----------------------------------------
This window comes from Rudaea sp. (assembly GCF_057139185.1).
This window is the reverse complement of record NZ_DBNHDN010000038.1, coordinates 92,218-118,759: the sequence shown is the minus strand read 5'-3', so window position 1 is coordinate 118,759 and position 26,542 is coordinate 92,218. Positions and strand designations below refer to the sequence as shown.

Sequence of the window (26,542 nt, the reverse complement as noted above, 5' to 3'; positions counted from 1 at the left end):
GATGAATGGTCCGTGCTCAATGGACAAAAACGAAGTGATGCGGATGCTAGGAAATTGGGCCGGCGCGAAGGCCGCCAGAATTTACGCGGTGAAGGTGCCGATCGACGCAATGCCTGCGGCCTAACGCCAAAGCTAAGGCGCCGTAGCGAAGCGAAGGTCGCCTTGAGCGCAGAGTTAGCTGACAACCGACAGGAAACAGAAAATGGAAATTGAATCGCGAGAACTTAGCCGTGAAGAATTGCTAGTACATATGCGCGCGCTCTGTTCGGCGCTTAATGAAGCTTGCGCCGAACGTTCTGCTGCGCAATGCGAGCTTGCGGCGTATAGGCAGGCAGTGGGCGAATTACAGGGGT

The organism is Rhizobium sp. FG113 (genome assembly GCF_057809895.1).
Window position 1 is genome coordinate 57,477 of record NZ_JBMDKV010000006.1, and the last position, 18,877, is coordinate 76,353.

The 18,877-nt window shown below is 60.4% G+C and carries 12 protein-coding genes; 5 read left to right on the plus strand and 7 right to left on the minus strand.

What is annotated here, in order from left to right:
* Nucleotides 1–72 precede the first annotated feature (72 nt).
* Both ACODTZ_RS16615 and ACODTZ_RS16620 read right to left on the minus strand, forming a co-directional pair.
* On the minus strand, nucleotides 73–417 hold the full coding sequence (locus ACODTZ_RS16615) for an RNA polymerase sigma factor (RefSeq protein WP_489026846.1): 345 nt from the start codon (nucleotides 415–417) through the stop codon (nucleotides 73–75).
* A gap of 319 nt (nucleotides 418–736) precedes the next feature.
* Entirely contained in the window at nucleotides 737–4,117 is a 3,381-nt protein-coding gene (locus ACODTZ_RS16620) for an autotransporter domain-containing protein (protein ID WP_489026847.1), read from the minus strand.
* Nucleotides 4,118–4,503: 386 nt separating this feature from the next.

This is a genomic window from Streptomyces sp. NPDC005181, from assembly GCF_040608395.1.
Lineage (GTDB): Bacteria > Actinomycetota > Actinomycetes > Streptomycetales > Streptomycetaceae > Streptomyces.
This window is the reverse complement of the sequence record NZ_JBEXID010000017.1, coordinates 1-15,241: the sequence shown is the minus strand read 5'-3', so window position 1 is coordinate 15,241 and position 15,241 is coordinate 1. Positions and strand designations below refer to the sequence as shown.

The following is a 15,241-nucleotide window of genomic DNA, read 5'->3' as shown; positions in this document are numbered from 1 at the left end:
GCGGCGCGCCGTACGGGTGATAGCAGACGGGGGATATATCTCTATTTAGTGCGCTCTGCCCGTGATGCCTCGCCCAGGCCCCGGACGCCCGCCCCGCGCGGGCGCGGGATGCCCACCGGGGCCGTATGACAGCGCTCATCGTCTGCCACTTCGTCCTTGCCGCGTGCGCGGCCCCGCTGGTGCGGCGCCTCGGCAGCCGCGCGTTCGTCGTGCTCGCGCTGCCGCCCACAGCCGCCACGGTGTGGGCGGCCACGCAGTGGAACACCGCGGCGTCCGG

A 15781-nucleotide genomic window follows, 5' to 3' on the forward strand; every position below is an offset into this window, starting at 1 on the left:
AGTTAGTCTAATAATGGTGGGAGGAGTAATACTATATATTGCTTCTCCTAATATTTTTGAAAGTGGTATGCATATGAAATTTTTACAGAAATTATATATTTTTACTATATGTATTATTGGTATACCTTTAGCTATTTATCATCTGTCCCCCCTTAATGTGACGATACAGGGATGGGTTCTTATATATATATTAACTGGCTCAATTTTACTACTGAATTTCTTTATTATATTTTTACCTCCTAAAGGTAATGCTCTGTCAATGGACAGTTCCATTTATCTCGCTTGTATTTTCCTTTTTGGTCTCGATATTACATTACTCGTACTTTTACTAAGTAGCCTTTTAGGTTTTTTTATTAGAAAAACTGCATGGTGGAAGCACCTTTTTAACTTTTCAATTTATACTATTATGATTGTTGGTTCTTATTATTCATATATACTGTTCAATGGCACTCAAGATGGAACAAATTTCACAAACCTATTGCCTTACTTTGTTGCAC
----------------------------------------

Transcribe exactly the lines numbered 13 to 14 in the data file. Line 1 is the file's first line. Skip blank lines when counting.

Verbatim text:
* Entirely contained in the window at nucleotides 737–4,117 is a 3,381-nt protein-coding gene (locus ACODTZ_RS16620) for an autotransporter domain-containing protein (protein ID WP_489026847.1), read from the minus strand.
* Nucleotides 4,118–4,503: 386 nt separating this feature from the next.